General Harrison arrived at Fort Wayne, and resumed the command on the 23d of September. The day previous to his arrival general Winchester had marched for Fort Defiance with 2000 men, consisting of four hundred regulars, a brigade of Kentucky militia, and a troop of horse.

§ 4. In this part of the country, one of the greatest difficulties which an army has to surmount, is that which arises from the difficulty of transporting provisions and stores. At all stasons the route is wet and miry. The country, though somewhat level, is broken by innumerable little runs, which are generally dry, except during or immediately after a heavy rain, when they are frequently impassable until the subsiding of the water, which is generally from twelve to twenty-four hours. Another of the difficulties of transportation arises from the nature of the soil, which being generally a rich loam, free from stones and gravel, in many places a horse will mire for miles full leg deep every step:

To avoid the inconveniences and dangers of delay in traversing this wilderness, each soldier was furnished with provisions for six days, and general Harrison proceeded to Fort St. Mary's, in order to forward a detachment with supplies by the Au Glaise river, which affords a water conveyance for a considerable part of the way. This detachinent was placed under the command of colonel Jennings.

The army being now in the centre of a country which presented every facility for the Indian mode of warfare, the utmost vigilance was necessary to prevent a surprise. The troops were formed into three divisions, viz. right and left wings and centre. Near the centre was the baggage, with a strong guard in front and rear.

The wings marched about 60 or 100 yards distant from the centre. The front guard, which was generally about 300 strong, marched far enough in advance for their rear to be even with the front baggage guard, and were preceded by a company of spies, 40 in number, who were generally one or two miles in advance. The rear of the spies was covered by the horse.

So great were the obstructions occasioned by the underbrush, &c. on this march, that the army never advanced more than from six to ten miles a-day. They generally halted about three o'clock to lay out and fortify their encampment, which was done by forming round it a breastwork of logs and brush, of four or five feet in height. As soon as it was dark, small fires were kindled, at the mouth of each tent, and large fires on the outside, about twenty paces from the breastwork.

On the 24th of September, being the third day of the march, the first trail was discovered; the number of Indians was supa posed, however, to be only twelve or fifteen. The were pursued by the horse for six or eight miles, when, being pressed, they scattered, which rendered further pursuit impracticable. The following day, ensign Legett, of the regulars, and four volunteers, solicited and obtained permission to push on to Fort Defiance, then 25 miles distant, to discover the strength and situation of the enemy. These gallant youths, however, had too little experience of the Indian mode of warfare to conduct with success an enterprize so hazardous. They fell the same evening, being shot, tomahawked, and scalped, in the most barbarous manner, and in that condition were found by the spies on the 26th, about six miles in advance of the encampment for the night.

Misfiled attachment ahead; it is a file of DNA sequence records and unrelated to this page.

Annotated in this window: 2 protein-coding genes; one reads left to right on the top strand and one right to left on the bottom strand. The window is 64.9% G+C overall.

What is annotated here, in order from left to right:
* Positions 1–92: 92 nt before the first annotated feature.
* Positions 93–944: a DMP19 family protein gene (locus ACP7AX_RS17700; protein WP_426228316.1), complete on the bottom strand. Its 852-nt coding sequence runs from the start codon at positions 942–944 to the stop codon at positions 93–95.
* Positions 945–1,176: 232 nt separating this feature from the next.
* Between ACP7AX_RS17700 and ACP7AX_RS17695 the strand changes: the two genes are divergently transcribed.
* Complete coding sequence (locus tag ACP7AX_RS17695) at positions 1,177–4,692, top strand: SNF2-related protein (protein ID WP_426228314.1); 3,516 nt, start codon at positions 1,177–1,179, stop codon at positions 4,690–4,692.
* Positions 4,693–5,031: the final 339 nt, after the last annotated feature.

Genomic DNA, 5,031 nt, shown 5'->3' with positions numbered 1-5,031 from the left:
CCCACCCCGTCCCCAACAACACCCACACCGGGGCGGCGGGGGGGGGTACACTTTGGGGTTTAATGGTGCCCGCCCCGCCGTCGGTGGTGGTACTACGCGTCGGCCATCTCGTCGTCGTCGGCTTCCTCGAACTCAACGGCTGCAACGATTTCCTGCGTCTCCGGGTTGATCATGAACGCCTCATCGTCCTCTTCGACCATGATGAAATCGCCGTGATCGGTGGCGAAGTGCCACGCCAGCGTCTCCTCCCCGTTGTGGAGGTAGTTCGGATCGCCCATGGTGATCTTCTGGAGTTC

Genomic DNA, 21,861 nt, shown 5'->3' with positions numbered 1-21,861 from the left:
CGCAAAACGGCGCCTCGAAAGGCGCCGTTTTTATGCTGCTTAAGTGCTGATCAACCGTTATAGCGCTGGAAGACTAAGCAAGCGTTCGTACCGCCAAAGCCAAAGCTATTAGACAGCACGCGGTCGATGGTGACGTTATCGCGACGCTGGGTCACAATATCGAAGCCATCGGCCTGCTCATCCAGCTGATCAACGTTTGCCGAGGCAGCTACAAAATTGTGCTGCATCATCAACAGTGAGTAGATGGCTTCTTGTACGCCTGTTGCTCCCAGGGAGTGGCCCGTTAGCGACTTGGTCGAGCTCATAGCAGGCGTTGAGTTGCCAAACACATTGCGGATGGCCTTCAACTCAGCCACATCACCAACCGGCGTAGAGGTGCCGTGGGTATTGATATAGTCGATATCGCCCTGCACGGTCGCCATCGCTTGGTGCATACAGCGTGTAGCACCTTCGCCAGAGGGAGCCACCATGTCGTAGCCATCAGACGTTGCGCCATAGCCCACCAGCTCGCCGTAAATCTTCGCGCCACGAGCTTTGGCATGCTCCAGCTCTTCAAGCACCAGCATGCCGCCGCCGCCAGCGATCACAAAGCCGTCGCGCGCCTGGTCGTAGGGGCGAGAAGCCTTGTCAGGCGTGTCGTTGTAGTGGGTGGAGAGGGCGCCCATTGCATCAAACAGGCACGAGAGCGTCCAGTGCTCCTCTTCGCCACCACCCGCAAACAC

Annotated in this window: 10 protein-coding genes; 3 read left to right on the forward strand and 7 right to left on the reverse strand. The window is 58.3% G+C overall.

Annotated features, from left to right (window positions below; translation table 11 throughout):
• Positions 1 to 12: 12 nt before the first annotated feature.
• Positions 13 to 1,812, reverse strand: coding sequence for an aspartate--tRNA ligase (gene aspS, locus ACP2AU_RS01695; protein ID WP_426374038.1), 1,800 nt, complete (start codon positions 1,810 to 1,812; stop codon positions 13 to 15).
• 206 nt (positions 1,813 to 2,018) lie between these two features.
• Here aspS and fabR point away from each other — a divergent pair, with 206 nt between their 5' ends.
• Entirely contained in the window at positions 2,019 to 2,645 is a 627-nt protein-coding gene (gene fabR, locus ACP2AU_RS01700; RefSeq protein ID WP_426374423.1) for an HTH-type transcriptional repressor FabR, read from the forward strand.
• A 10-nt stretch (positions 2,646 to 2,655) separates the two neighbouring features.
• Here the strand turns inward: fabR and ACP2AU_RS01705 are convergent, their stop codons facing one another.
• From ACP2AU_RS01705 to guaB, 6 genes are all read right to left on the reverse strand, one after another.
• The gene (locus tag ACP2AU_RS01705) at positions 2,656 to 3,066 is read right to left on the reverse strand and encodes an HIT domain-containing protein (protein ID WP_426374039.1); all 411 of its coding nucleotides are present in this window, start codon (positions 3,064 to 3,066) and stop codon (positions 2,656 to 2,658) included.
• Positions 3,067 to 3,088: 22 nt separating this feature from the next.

Early on the 27th the spies were sent out to bury the dead, supported by about 40 of the troop of horse. They had not advanced far before the flankers discovered a body of Indians in ambuscade, on each side of a small Indian trail, on which they supposed the spies would march. Ballard, the commander, however, aware of the Indian stratagems, had placed his men in two divisions, and marched one on each side of the trail. Finding their plan frustrated, the Indians left the ambuscade, and made for an elevation a short distance ahead. While forming on this elevation they were fired on by the spies, which they instantly returned, accompanied by a loud and terrific yell. The cavalry were then ordered to advance to the charge; but the Indians on their approach raised the retreat yell, and precipitately fled to the swamps and thickets. The pursuit was continued for two or three miles; the nature of the country, however, rendered it impossible to act with effect. In this skirmish only one American was wounded slightly in the ankle. The Indians were supposed to have suffered more severely, as several trails of blood were discernible. After interring the remains of their unfortunate brethren, the detachment returned and took their usual station in front of the

army. On the 28th, shortly after forming the line of march, four Indians were discovered and fired on by the spies, but without effect. A general engagement being now expected to take place, the order of battle was formed; but no enemy appearing, the line of march was recommenced, and the advanced part of the horse was ordered to push forward to ascertain whether or not a strong force of the enemy was at hand. In a short time a fresh trail of Indians was discovered. These indications

the near approach to the enemy determined the general to cross the river as soon as possible, and accordingly, a tolerable ford being discovered by the troopers, the army passed over and encamped on the opposite shore. Here a fresh trail was perceived nearly equal to the one made by the army, which was supposed to be the trail made by Jennings' detachment, a supposition which was hailed with joy by the soldiers, whose provisions were now exhausted. Their joy, however, was but of short duration. A party of horse, who had been despatched down the trail, reported on their return, that it had been made by a large force of the enemy, whose encampment they had discovered about three miles below, two miles above Fort Defiance, with fires burning, war poles erected, and the bloody flag displayed.

Late on the night of the 29th, an express arrived from Jennings' regiment, stating that they were encamped on the Au Glaize, 40 miles above Fort Defiance, where Jennings had been ordered to erect a block-house. While engaged on this duty he had ascertained by his spies that Fort Defiance was in possession of the British and Indians, and he had therefore thought it imprudent to proceed further without reinforcements.